Bookmark this site!


Starting over: MacPorts

As a long-term Fink user, I've found it hard to summon up the energy to move to Macports (previously known as Darwin Ports), until now. A dead disk provided the necessary impetus to overcome this energy barrier.

MacPorts—so I am told by friends I trust—is closer to the Mac zeitgeist, and has more packages available in fresher versions.

My first experience was not good. I tried the standard install from .dmg with two fresh, fully updated installs of Leopard + x11 + XCode Tools—one on my ageing MBP; one on a sparking new MacBook Air. Neither succeeded in creating the code>.profile that is supposed to adjust the PATH environment variable.

You should start with a standard install as it does almost everything—and may even do it all, for some it succeeds.

In the environment of a shell accessing packages installed by MacPorts, PATH should include /opt/local/bin:/opt/local/sbin and MANPATH should include /opt/local/share/man. The standard install is meant to create a .profile to achieve this. It didn't.

Googling macports leopard profile led to various suggestions (as usual, others have encountered this problem before me). One of these works—others don't.

Do not add the new paths to /etc/paths and /etc/manpaths.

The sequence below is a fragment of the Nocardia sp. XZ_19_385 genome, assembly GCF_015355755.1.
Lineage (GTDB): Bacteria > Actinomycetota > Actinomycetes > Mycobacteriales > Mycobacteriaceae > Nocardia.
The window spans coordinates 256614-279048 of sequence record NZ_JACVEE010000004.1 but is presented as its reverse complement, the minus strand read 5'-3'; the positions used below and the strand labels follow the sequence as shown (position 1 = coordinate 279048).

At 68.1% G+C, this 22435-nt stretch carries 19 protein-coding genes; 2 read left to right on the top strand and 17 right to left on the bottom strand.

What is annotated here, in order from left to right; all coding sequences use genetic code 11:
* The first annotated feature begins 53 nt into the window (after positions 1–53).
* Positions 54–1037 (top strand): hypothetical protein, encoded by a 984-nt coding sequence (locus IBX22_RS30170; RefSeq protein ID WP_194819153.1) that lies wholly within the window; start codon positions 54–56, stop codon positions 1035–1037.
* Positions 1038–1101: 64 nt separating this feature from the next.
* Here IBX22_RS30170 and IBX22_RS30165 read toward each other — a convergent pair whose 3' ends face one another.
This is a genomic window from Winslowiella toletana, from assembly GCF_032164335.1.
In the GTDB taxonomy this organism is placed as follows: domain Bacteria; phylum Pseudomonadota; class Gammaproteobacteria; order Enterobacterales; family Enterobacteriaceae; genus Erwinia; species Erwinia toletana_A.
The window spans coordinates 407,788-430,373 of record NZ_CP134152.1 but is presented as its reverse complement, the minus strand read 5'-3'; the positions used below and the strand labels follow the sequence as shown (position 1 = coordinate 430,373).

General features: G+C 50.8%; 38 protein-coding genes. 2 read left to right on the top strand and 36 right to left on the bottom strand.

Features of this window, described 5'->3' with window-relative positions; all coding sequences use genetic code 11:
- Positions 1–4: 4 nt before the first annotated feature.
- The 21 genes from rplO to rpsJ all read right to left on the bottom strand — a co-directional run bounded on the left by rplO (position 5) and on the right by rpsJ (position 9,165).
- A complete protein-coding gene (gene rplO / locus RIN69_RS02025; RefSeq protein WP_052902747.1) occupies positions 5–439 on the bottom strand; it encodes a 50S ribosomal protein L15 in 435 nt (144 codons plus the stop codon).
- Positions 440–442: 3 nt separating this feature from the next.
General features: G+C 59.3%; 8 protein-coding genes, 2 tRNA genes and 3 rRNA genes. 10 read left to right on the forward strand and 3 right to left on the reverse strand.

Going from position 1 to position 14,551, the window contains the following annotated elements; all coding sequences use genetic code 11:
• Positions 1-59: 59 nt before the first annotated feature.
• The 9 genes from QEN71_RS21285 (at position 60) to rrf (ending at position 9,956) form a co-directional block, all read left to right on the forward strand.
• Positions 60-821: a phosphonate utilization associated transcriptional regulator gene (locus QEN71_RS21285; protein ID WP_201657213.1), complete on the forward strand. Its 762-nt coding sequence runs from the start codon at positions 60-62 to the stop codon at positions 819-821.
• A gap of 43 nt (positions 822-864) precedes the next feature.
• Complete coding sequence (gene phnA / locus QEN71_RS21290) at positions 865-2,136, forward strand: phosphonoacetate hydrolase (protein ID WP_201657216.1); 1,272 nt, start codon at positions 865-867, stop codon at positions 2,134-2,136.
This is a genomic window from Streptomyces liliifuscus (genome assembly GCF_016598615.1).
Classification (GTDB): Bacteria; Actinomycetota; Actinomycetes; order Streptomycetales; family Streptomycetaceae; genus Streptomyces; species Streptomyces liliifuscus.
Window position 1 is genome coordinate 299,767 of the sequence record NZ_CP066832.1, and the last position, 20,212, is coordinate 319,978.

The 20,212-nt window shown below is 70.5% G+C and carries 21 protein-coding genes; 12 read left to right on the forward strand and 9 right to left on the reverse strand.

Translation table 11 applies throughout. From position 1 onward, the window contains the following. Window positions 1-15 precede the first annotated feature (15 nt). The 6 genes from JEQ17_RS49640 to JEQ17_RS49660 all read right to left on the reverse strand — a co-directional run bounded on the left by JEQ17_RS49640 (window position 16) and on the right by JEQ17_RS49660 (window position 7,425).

Do not add new files named macports or MacPorts, containing the new paths, to /etc/paths.d/ and /etc/manpaths.d/.

Do create a file ~/.profile containing the following code:

export PATH=/opt/local/bin:/opt/local/sbin:$PATH
export MANPATH=/opt/local/share/man:$MANPATH

Then you can type sudo port -d update in a fresh terminal window, to update your MacPorts installation, and sudo port install emacs-app, for example, to install a Cocoa version of emacs.

You'll find the Emacs installed as a regular application in /Applications/MacPorts/.

Note: If you already have a .bash_profile or .bash_login, you can and should append the commands above to that file, and optionally rename rename that file as .profile, instead of creating a new .profile.

Explanation: (for the full story try man bash)

When bash is invoked as an interactive login shell, or as a non-inter-active shell with the --login option, it first reads and executes commands from the file /etc/profile, if that file exists. After reading that file, it looks for ~/.bash_profile, ~/.bash_login, and ~/.profile, in that order, and reads and executes commands from the first one that exists and is readable.


Fixing’s IMAP date problem

Using imapsync to migrate mail from one IMAP server to another, I hit a problem. Google led me to the following description of the same issue:

The IMAP Date problem is the result of how figures out the Date Received time for an email. Rather than using the Date: header in the email it uses the time the file was written to the file system. This becomes a problem when files are copied to a new location on the server and the creation time of the file is changed.

Not's problem!

The solution is to use imapsync with the flag --syncinternaldates

I am now using

/usr/bin/imapsync --syncinternaldates \
     --host1 --user1 mfourman --ssl1 \
     --host2 --user2 mfourman -ssl2 \
to finish the transfer of about 4GB of mail history.

To start, try it out on a small folder --folder Test

First test with --dry :

/usr/bin/imapsync --syncinternaldates  --folder Test \
     --host1 --user1 mfourman --ssl1 \
     --host2 --user2 mfourman -ssl2 \